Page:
Re: Evolutionary Envelopments (also excessively long)
karl h schwerin (schwerin@UNM.EDU)
Wed, 4 Oct 1995 13:56:17 -0600
On Fri, 29 Sep 1995, Matthew S. Tomaso wrote:
> For John Giaccobbe and interested others:
> "Selection acts on the group rather than the individual in cultural evolution.
> Criteria for selective value include, efficiency of energy capture, survival
> and reproductive success, and even perceived satisfaction of needs and wants".
> Please note that I am not arguing that you make value judgments when you
> take this kind of selectionist stance. That is an argument that is only
> used by people who really don't understand Darwin. Also, one could argue,
> profitably, that the linguistic analogy inevitably leads to similar problems
> - like the vast difference we see between preshitory and history. However....
> What possible practical use could this notion of cultural
> selection serve in anthropology? - it denies the reseearcher any right to
> engage in active participation in political causes as a scientist and
> professional (in fact, it raises the status of the researcher above that of
> his/her subjects), it reduces culture to a meaningless category or black box
> in which selection and adaptation occur, and finally, it rationalizes
> culture-cide as a 'natural' process. Of course, we can weave ideology and
> anything else into our evolutionary models at will, but the farther we get
> away from the original biological applications of the evolutionary model,
> and the greater the quantity of adjustments we have to make to engage issues
> of culture, the less valuable and distinctly evolutionary the model becomes.
> It starts to look more and more like history.
This is the 'survival of the *fittest*' assumption which continues to be
reiterated ad infinitum. If you think about it it is a stupid idea,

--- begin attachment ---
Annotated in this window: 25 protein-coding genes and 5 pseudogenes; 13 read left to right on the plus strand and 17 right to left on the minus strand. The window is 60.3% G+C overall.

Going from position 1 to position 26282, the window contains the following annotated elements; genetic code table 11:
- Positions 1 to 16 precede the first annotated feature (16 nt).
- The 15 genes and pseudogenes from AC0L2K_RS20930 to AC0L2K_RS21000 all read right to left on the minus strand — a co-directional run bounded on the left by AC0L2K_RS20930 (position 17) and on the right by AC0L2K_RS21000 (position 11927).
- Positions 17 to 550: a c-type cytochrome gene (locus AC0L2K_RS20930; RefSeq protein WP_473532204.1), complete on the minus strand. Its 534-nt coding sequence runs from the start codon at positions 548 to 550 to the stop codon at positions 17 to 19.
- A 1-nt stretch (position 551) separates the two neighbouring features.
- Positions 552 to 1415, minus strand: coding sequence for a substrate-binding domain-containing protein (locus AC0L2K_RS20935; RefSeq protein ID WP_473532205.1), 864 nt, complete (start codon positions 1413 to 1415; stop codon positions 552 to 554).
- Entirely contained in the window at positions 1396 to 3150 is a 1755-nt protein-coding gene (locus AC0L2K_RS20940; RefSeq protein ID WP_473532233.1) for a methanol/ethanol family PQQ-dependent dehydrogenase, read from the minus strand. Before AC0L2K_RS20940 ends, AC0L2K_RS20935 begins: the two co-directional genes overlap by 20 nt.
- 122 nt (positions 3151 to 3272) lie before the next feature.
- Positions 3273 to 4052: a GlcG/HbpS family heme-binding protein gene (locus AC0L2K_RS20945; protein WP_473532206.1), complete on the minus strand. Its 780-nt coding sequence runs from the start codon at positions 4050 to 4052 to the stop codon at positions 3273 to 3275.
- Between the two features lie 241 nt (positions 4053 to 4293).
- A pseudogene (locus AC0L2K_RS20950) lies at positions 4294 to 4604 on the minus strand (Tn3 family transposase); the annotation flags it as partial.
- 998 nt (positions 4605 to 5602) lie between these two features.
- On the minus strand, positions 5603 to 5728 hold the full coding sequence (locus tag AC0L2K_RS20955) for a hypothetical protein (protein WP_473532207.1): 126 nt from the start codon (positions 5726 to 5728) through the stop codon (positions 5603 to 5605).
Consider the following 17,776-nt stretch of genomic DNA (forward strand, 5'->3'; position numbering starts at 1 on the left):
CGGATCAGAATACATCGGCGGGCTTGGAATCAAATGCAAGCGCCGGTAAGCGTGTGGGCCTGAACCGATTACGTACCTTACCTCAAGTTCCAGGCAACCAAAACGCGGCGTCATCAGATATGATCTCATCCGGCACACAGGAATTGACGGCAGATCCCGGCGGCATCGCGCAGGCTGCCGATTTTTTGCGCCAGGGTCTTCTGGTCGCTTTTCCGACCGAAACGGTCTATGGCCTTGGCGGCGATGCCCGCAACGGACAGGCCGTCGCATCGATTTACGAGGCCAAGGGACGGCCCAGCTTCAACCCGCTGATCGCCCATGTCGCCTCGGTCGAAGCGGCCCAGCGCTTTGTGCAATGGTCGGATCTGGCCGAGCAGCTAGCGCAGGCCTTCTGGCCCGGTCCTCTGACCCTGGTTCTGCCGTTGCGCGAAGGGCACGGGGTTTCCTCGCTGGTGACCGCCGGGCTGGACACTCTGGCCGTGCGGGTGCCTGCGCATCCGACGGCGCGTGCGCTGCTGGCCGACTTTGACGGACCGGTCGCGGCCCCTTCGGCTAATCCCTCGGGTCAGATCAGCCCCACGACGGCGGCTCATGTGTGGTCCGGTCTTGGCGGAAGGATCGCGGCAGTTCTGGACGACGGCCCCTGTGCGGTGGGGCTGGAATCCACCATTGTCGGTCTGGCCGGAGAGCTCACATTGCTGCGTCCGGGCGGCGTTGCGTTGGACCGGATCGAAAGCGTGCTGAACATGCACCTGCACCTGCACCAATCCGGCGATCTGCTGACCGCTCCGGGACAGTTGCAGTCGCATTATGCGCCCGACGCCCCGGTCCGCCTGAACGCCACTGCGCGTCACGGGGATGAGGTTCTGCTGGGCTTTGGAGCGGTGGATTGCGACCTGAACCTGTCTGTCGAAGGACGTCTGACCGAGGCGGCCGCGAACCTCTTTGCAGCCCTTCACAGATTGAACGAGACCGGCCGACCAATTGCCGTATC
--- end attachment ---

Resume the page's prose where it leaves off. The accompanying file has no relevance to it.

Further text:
because logically it leads to one single *fittest* species (or culture)
surviving at the expense of all the others. That is not how evolution
works. In fact, it doesn't take long to see that *all* the fit species
survive. But what is fit at this point in evolutionary time may prove to
be unfit at a later point. That is why evolution thrives on diversity.
The greater the diversity, the better the chance life has of surviving and
expanding. The same goes for culture, cultures, and societies.
Ethnocide of all competitors by a dominant culture puts the victor at
risk of being less able to adapt to changing conditions. In fact the
very act of ethnocide changes the conditions.
For most of my professional career I have been arguing that while
adaptation has characterized biological evolution, the unique achievement
of culture has been to introduce *adaptability* into the human equation.
We are thus much more ready to respond to changing conditions (though
obviously sometimes human groups do *not* respond appropriately, or
quickly enough - or they are outgunned).
Given this framework, it should also be easy to see how the individual
comes into the picture. The very process of socialization
(enculturation) entails unique experience for every individual. Each
person will have a somewhat different experience of their own culture.
This will perhaps lead to new ways of doing traditional things, or even
more than that, introducing new ideas and new behaviors. This again
maintains the matrix of variability that is so essential for a culture to
adapt to changing conditions.
Now I'm going to preach a little: It thus should be to everyone's
evolutionary advantage to encourage and maintain diversity. We thought that was what the 60s were all about,
allowing everyone to "do their own thing." That is what is so
frightening about this post-modern world where ethnic tensions are
growing, racism is re-emerging, and ethnic cleansing seems to be a high
priority political goal. If we want to survive we need to get back to a
tolerance for our differences and an appreciation for and celebration of
Karl Schwerin SnailMail: Dept. of Anthropology
Univ. of New Mexico Albuquerque, NM 87131
Much charitable endeavor is motivated by an unconscious
desire to peer into lives that one is glad to be unable
to share. . . . . Edward Sapir